A study suggests doctors are failing to advise one in ten heart attack victims on how to improve their chances of survival.
Around 33,000 deaths may have been prevented over a decade if doctors followed appropriate heart attack after-care guidelines, according to a study.
The study, funded by the British Heart Foundation, looked at 13 treatments recommended for patients who suffered a NSTEMI, the most common type of heart attack where the blood flow to the heart is partially blocked.
They found that for patients treated across 247 hospitals in England and Wales between 2003 and 2013, nearly 90% did not receive at least one of the interventions they should have been given.
Advice to stop smoking, a rehabilitation programme to improve patients' diet, and the prescription of statin drugs to reduce cholesterol were among missed treatments that would have given patients the best chance of survival.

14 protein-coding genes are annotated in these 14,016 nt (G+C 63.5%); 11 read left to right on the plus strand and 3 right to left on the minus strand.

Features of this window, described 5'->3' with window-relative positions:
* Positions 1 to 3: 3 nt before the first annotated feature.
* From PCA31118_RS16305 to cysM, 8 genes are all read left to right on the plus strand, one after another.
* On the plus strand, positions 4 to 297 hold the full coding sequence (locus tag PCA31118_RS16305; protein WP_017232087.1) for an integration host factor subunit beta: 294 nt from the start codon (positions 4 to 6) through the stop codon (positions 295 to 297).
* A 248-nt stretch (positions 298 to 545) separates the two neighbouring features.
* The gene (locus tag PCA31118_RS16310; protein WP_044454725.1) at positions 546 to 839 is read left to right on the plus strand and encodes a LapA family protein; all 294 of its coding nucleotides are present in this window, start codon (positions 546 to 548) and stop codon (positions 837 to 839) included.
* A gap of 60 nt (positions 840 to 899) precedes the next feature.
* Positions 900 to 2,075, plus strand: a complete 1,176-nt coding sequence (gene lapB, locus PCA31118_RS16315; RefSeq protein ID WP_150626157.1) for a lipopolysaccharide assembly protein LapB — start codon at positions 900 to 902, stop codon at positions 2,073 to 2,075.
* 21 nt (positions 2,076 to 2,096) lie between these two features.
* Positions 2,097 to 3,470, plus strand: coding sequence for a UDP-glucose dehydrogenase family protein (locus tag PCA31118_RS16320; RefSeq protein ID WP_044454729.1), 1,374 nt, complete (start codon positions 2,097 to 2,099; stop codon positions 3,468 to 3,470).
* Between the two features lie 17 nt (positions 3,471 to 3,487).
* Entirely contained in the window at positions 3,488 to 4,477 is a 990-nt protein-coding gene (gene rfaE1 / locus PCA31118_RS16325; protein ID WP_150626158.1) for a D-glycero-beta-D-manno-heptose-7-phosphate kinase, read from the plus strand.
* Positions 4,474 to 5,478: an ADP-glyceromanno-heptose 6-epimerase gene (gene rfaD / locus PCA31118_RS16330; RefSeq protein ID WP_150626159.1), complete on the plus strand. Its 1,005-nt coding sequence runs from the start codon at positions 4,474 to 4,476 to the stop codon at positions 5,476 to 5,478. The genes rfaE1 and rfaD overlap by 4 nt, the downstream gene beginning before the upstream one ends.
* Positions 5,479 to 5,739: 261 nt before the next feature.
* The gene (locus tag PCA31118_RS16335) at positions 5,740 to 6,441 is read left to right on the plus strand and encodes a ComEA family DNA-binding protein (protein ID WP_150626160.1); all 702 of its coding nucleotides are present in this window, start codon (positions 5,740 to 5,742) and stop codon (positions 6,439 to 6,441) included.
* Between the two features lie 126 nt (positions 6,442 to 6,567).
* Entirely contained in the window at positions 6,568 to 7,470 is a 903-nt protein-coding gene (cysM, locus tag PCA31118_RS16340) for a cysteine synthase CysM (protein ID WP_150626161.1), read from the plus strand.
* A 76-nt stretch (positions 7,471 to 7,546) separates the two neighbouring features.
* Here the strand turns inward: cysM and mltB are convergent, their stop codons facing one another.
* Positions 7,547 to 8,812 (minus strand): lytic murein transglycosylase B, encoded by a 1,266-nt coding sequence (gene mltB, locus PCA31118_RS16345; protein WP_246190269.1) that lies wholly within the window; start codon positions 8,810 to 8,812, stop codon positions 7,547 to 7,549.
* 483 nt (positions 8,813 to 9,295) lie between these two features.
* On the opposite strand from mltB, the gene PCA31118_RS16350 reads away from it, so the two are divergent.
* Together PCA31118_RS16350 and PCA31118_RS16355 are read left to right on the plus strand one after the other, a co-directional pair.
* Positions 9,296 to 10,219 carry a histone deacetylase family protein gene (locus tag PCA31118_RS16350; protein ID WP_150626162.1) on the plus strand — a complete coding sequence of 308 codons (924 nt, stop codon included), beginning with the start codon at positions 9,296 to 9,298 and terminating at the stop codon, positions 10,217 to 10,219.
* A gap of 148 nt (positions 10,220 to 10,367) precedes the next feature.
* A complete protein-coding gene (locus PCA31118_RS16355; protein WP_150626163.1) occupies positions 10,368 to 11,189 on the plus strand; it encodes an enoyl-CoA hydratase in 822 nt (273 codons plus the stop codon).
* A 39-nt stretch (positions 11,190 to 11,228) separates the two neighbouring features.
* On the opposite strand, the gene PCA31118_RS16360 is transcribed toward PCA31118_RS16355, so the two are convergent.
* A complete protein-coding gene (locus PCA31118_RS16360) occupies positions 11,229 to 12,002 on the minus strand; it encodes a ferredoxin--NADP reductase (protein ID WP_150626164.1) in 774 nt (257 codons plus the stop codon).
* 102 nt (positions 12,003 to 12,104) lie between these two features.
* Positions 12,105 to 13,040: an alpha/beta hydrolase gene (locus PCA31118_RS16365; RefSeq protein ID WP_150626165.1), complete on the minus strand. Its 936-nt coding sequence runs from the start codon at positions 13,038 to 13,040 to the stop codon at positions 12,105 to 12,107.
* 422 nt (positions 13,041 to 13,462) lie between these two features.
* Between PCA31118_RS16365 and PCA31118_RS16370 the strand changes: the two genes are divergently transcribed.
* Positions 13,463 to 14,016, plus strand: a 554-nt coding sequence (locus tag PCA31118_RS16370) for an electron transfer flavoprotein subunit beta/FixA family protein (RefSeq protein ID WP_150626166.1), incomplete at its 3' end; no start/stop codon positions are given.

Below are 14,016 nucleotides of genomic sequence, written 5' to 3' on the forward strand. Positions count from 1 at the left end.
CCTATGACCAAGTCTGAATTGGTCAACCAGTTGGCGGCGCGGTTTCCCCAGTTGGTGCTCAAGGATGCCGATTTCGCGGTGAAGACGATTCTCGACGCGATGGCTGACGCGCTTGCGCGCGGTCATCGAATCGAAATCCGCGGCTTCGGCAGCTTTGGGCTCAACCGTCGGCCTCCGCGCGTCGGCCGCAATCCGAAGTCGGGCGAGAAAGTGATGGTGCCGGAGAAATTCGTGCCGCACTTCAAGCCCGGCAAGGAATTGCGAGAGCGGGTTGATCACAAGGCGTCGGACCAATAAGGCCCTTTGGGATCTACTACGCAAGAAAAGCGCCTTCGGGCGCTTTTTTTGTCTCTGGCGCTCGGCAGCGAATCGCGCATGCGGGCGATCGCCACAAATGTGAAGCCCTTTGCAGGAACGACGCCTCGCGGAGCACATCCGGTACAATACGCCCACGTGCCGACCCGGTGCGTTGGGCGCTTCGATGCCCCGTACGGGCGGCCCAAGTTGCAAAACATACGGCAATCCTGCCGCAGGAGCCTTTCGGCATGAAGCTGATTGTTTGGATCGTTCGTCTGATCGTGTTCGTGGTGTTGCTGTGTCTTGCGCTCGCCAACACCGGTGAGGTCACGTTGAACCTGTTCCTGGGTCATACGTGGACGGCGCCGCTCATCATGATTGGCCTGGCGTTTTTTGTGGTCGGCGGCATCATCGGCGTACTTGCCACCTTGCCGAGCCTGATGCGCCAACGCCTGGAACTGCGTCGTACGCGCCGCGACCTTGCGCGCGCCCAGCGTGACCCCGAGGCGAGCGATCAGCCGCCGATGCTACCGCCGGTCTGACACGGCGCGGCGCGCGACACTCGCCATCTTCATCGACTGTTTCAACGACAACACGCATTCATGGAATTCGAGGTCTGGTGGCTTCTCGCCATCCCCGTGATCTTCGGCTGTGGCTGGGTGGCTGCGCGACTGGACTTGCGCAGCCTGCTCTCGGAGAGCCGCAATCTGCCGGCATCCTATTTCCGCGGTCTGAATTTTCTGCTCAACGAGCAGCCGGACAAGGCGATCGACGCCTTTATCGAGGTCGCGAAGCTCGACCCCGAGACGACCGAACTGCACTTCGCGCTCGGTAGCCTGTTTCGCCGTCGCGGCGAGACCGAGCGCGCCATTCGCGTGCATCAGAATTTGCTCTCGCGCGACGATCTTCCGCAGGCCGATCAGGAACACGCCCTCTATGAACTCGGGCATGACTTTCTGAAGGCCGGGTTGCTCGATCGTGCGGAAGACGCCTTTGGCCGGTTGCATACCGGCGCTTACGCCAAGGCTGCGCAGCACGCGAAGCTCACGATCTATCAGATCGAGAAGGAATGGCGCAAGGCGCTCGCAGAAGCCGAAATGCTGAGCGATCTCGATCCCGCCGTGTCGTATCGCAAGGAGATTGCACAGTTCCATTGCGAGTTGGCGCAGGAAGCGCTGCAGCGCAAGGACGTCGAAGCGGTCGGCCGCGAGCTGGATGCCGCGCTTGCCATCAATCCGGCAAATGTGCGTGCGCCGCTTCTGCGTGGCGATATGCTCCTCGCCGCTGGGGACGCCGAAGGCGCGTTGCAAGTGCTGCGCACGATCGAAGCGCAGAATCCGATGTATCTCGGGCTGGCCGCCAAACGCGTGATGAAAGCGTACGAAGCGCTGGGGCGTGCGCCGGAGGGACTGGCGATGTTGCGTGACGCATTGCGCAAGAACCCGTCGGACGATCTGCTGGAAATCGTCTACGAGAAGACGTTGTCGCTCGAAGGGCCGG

Other frequently missed interventions included the prescription of an anti-blood clotting drug known as a P2Y12 inhibitor.
"If all eligible patients in the study had received optimal care at the time of guideline publication, then 32,765 deaths may have been prevented," said researchers from the University of Leeds and University College London.
Dr Chris Gale, associate professor of cardiovascular health sciences at the Leeds Institute of Cardiovascular and Metabolic Medicine, said: "What we've highlighted here is the unacceptable deficit in the care being given to people after they've had an NSTEMI heart attack.
"We calculate that roughly one patient per month per hospital in England and Wales is losing their life as a direct consequence of this deficit.
"The good news is that now we've identified the problem, we can certainly fix it. Simple interventions, such as prescribing statins, are being missed, and this is resulting in loss of life."
The results of the study have been published in the European Heart Journal: Acute Cardiovascular Care.